By Babak Dehghanpisheh, Wash Post – 11.12.2012 – DOHA, Qatar — Fractious Syrian opposition groups finally struck a deal Sunday to form a new umbrella organization after a week of heated negotiations that were nearly derailed on several occasions.
The new organization, called the National Coalition for Revolutionary Forces and the Syrian Opposition, is intended to act as the single entity that manages the political and military affairs of the opposition and as the conduit for humanitarian and military aid. At the end of October, Secretary of State Hillary Rodham Clinton said the Syrian National Council, the opposition group formed in August 2011, could no longer claim to be the credible leader of the opposition. In recent months, the SNC has been criticized as an ineffectual organization out of touch with events on the ground in Syria. Although many details of the structure of the new coalition and the timeline for achieving its political goals remained largely undefined Sunday, international supporters of the opposition praised the agreement and highlighted what appeared to be a new willingness of activists to work together. A Syrian opposition conference held in Cairo in July led to fistfights between some activists. “The regime fears most that the opposition unifies,” said Riyad Hijab, the former Syrian prime minister who defected in August and attended the opposition conference last week. “I know that. I was part of that regime.”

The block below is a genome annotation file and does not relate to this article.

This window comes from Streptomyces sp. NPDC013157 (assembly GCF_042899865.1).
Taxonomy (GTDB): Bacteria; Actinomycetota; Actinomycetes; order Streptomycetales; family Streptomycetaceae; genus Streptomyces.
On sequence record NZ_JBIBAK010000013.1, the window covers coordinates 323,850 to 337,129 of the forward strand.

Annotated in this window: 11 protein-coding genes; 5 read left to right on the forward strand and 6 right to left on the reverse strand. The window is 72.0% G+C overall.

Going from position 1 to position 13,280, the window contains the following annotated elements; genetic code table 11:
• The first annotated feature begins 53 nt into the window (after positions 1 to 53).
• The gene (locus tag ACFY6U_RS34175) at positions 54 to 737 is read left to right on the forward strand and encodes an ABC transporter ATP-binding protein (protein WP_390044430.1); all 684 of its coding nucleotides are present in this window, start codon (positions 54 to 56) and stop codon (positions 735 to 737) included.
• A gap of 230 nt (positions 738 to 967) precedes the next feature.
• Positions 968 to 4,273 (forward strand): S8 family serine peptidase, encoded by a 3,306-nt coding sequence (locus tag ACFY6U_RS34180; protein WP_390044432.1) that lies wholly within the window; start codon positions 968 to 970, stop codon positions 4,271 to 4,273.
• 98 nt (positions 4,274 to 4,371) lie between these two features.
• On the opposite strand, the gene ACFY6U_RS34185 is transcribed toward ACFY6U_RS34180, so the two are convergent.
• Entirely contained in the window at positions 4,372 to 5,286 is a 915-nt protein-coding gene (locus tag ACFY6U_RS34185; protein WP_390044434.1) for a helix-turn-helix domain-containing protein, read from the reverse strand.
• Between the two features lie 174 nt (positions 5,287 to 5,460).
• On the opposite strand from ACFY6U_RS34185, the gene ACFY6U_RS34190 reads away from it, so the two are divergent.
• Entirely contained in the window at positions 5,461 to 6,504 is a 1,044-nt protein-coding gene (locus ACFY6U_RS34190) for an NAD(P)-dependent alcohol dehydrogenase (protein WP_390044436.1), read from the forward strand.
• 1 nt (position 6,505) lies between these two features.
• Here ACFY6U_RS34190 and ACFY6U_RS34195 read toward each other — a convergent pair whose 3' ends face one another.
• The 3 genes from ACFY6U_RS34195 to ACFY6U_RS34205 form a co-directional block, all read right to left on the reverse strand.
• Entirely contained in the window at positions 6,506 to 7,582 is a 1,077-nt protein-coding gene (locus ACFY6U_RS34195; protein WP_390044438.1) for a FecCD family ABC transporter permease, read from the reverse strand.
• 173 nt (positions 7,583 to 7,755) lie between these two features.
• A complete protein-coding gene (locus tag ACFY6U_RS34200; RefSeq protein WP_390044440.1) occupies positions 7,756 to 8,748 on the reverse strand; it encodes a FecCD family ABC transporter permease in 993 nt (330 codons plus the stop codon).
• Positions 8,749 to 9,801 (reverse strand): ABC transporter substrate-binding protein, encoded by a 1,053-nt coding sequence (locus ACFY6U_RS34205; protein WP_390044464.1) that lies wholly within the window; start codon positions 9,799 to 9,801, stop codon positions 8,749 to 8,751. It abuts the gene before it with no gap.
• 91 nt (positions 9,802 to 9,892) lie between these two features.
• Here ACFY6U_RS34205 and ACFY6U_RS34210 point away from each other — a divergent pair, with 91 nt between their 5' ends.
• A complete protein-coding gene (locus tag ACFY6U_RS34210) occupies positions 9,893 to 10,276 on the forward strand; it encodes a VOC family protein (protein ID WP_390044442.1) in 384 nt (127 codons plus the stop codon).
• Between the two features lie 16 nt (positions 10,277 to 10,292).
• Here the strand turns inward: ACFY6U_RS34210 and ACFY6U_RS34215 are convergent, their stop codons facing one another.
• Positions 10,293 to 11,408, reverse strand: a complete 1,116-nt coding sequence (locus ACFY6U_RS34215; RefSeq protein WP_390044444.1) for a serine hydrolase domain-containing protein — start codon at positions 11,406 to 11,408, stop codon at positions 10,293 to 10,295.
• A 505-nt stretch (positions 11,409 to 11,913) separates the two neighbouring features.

International backers of the opposition hope that a credible leadership for the group could win the support of ordinary Syrians and reduce the influence of extremist groups that are on the rise in the country….
Moaz Khatib, former imam of the Umayyad Mosque in Damascus, was named president of the new coalition. Khatib, who appeared at the signing ceremony Sunday night wearing a gray suit rather than clerical robes, is viewed as a religious moderate and is widely respected by opposition members inside and outside Syria. Riad Seif, a longtime activist who led the initiative to start a new coalition, and Suhair Atassi, a prominent female activist, were named vice presidents.
“After long suffering, the multiple national forces have reached a coalition of one front to help our people who are being slaughtered every day on the watch of the world,” Khatib said at the signing ceremony, which was attended by Turkish Foreign Minister Ahmet Davatoglu and Qatar’s prime minister, Hamad Bin Jasim al-Thani. The leaders of the coalition said that gaining international recognition was a top priority and that Khatib may head to Cairo as soon as Monday to pursue recognition from the Arab League. That would be followed by a push to get recognition from the Friends of Syria group, which includes the United States, followed by a pitch to the United Nations. Many prominent activists said they had received repeated assurances from their foreign backers that they would receive recognition quickly.